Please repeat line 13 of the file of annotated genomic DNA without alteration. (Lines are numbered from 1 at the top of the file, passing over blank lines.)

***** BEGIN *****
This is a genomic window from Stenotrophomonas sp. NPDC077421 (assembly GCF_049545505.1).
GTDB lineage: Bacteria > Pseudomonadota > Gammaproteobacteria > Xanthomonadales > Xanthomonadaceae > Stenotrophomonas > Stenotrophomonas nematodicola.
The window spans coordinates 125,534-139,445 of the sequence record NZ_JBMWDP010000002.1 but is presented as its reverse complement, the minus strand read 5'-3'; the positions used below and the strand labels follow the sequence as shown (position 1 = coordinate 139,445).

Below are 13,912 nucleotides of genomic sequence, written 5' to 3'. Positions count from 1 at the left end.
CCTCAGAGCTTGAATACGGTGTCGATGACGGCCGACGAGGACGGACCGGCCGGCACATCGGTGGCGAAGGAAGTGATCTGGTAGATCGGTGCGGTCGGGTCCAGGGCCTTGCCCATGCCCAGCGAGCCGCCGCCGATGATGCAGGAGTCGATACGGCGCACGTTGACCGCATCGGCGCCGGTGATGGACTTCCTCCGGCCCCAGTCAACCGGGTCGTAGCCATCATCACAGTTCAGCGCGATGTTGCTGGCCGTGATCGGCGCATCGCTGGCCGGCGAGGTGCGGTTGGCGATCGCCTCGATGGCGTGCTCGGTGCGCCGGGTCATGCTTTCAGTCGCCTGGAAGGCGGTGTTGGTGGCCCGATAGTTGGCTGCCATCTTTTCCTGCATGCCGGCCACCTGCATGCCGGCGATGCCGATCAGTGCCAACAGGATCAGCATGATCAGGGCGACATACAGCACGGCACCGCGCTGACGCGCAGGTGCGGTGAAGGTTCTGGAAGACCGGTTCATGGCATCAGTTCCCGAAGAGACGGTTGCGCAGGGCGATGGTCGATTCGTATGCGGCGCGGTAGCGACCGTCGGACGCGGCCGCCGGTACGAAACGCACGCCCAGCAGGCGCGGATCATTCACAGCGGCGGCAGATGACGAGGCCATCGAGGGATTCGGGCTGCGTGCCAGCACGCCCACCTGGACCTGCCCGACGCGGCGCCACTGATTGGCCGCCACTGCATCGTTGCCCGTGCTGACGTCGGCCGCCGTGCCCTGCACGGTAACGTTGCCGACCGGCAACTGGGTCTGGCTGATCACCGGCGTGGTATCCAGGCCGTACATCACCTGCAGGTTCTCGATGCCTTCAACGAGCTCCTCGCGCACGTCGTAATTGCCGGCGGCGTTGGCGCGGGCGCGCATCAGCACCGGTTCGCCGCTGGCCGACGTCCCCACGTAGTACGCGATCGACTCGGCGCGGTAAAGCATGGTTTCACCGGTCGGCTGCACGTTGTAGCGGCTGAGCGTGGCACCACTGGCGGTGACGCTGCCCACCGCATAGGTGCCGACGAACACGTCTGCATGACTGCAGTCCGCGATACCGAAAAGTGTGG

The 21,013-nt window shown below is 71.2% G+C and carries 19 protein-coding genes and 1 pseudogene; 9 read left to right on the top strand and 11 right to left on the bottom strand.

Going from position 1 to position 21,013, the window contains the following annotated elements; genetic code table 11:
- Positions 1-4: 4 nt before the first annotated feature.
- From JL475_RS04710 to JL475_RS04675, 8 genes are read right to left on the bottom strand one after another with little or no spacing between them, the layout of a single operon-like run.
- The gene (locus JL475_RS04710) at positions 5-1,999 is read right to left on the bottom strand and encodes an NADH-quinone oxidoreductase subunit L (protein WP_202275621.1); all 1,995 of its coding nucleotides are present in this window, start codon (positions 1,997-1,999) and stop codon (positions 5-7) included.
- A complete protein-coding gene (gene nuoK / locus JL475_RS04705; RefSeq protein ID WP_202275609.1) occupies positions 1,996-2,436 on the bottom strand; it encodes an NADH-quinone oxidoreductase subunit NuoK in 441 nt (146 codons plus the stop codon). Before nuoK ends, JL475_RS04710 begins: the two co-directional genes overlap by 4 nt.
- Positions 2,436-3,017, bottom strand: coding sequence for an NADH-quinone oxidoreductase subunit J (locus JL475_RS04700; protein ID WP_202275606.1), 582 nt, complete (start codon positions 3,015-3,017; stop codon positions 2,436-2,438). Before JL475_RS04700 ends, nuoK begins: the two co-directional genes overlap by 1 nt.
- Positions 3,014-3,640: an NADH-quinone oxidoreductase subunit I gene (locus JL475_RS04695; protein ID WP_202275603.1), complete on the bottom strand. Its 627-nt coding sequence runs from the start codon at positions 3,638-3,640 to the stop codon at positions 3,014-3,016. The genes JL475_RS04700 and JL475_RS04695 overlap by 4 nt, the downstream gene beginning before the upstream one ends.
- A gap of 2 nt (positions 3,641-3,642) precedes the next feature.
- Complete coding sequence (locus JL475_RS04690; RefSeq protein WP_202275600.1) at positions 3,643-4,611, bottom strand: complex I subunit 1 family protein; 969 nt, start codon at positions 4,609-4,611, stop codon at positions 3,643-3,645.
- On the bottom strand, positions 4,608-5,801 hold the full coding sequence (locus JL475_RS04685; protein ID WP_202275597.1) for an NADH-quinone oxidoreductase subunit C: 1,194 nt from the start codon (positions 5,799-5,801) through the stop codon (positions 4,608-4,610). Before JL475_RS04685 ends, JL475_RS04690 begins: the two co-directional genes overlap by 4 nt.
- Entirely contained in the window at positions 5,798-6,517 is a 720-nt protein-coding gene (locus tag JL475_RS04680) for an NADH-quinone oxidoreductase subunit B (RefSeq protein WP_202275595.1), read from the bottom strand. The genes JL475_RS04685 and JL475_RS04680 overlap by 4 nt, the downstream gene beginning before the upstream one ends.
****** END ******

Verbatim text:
- Positions 3,014-3,640: an NADH-quinone oxidoreductase subunit I gene (locus JL475_RS04695; protein ID WP_202275603.1), complete on the bottom strand. Its 627-nt coding sequence runs from the start codon at positions 3,638-3,640 to the stop codon at positions 3,014-3,016. The genes JL475_RS04700 and JL475_RS04695 overlap by 4 nt, the downstream gene beginning before the upstream one ends.